Charlie and the Chocolate Factory (2005)
What parents need to know
Parents Need to Know
Parents need to know that this colorful kids' adventure -- like the book -- includes some intense scenes. Obnoxious children are ridiculed visually and in words by the Oompah Loompahs and dispatched. One girl blows up into a giant blueberry, another boy is sucked into a tube, the other girl is attacked and pinned down by squirrels who proceed to throw her down a garbage chute. In one early scene, dolls burn up and their eyeballs pop out. The movie is much closer in dark tone to the book than its cinematic predecessor. Willy Wonka himself seems to disdain families.
What's the story?
Young Charlie Bucket (Freddie Highmore) wins a chance to tour Willy Wonka's (Johnny Depp) chocolate factory, with four other children, when he purchases a chocolate bar that has a \"golden ticket\" inside. The group of children and guardians tour the factory, where they will see the top-secret, magical processes by which Willy Wonka makes his delicious candy. Specifically, they see the Oompa Loompas (all played by a digitally multiplied and reduced Deep Roy) make the candy and mete out judgments against misbehaving children.
Is it any good?
Each child-parent set in CHARLIE AND THE CHOCOLATE FACTORY reveals its dysfunction. Portrayed in broad, cartoonish strokes, the kids' cruelties serve as comedy, though they're not always funny. Indeed, the non-Charlie children are so loathsome that their various "punishments" seem deserved. These are staged as song-and-dance numbers by the Oompa Loompas, modeled after scenes that some parents will recall from other venues, for instance, Esther Williams musicals, the Who's guitar-smashing rock shows, Hair, Psycho, 2001, The Fly, and even Burton and Depp's Edward Scisssorhands, in Willy's flashbacks to his troubled relationship with his dentist father (Christopher Lee). There are some current-day references, some of which fail miserably (the Oprah appearance comes to mind), while others are merely annoying and serve to break the film's dreamlike power.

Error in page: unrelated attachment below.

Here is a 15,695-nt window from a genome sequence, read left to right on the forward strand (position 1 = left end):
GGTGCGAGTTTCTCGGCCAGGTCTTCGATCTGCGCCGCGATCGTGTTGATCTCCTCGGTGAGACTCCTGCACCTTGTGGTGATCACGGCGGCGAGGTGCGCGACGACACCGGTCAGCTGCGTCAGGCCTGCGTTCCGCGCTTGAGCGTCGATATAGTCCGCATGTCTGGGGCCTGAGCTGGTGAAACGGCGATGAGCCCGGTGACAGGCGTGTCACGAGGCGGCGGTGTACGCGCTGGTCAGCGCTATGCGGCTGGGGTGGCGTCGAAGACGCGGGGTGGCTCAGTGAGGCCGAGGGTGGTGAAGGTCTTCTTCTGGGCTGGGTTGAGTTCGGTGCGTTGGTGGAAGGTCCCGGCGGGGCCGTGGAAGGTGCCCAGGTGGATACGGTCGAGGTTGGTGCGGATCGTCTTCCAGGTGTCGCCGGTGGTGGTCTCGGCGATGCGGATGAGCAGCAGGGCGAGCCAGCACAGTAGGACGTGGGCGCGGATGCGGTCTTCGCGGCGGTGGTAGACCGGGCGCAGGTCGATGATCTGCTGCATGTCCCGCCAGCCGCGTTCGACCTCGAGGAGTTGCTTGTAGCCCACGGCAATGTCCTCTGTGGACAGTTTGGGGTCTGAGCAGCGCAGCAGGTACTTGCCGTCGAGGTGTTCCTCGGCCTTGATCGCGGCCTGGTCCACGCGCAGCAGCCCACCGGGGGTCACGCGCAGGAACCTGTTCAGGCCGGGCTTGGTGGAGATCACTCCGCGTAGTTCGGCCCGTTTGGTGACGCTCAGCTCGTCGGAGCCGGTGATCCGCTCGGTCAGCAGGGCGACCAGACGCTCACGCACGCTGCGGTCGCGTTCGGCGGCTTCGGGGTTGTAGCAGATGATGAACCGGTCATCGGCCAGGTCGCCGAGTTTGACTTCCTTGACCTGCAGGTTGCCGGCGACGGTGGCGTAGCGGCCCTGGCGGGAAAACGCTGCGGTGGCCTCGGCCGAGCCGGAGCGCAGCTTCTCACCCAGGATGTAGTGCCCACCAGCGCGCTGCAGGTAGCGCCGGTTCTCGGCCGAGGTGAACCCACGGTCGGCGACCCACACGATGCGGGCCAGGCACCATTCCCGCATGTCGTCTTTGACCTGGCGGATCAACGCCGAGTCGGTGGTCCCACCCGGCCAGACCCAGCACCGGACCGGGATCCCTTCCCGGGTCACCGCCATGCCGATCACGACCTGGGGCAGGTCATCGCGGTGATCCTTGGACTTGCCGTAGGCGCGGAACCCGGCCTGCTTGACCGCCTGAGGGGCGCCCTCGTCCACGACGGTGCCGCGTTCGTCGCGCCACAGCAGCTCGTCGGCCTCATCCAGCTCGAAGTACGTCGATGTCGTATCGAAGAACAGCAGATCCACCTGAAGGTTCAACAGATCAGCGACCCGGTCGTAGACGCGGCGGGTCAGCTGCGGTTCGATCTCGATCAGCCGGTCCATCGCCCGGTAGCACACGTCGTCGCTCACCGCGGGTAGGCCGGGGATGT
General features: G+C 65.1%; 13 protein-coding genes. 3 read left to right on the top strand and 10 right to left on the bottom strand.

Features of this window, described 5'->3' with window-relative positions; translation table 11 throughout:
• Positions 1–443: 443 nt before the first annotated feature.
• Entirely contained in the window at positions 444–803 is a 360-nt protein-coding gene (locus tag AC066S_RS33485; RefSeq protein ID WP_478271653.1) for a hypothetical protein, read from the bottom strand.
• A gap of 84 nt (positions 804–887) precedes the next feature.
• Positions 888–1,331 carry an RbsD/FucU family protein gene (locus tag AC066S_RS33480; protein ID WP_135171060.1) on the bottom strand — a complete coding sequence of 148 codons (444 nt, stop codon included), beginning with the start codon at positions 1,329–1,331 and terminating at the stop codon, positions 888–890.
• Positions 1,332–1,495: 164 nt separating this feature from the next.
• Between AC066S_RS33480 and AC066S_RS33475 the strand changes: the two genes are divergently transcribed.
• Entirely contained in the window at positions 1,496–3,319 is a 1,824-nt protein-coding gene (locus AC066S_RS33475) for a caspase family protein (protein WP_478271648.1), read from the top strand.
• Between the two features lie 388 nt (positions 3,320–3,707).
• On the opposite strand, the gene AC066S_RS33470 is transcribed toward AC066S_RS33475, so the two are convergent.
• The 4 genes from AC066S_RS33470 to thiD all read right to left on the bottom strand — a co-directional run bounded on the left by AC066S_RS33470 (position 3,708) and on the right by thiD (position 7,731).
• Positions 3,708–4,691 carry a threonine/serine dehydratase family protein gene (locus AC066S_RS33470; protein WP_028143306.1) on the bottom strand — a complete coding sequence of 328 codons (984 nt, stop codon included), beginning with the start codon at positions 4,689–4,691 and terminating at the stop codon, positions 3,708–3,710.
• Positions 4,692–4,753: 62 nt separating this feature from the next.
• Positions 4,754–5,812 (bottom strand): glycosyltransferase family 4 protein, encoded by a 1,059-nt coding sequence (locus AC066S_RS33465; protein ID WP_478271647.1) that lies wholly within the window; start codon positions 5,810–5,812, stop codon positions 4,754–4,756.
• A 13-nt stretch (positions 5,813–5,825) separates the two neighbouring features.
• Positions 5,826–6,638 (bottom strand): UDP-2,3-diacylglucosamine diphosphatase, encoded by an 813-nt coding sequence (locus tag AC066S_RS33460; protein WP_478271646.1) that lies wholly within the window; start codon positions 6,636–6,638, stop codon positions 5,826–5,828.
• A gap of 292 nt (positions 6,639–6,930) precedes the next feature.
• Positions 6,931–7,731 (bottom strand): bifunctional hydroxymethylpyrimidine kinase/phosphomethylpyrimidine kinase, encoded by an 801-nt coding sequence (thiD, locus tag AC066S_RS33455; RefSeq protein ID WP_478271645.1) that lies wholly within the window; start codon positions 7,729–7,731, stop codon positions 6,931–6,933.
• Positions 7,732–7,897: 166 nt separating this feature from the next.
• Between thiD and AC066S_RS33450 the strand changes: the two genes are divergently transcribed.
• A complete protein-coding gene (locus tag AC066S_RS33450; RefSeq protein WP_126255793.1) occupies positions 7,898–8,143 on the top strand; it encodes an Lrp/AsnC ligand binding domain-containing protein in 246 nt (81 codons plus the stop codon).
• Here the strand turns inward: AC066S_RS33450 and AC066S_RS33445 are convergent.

The film's strangeness is often fun, in particular Depp's white-faced makeup, frisky line readings (check his explanation: "Everything in this room is eatable; even I'm eatable, but that's called cannibalism and frowned on in most societies"), and weird affect. But the narrative rhythms are uneven, and Charlie, especially, is undeveloped, more an emblem of goodness than a full-on character. While the novel maintains a more or less steady focus through Charlie's perspective of all these crazy goings-on, the film is less coherent. It skips about to cover multiple storylines, including Willy's memories and the four bad children's separate exploits, all eventually pulled together by Charlie's good-boy summary of what matters most, his cozy family.
Families can talk about...
Families can talk about Willy's difficulties with his dentist father. How does his fear of his father's disapproval lead him to rebel? How does Charlie's good relationship with his parents and grandparents allow him to feel self-confident, trusting, and generous? How does the film compare Charlie (as the good child) with bad children (rich, spoiled, greedy, materialistic)? How does the movie show that selfish, silly parents produce selfish, silly children?
|Theatrical release date:||July 15, 2005|
|DVD release date:||November 8, 2005|
|Cast:||Freddie Highmore, Helena Bonham Carter, Johnny Depp|
|Genre:||Family and Kids|
|Topics:||Magic and fantasy, Adventures, Book characters, Misfits and underdogs|
|Run time:||115 minutes|
|MPAA explanation:||quirky situations, action, and mild language|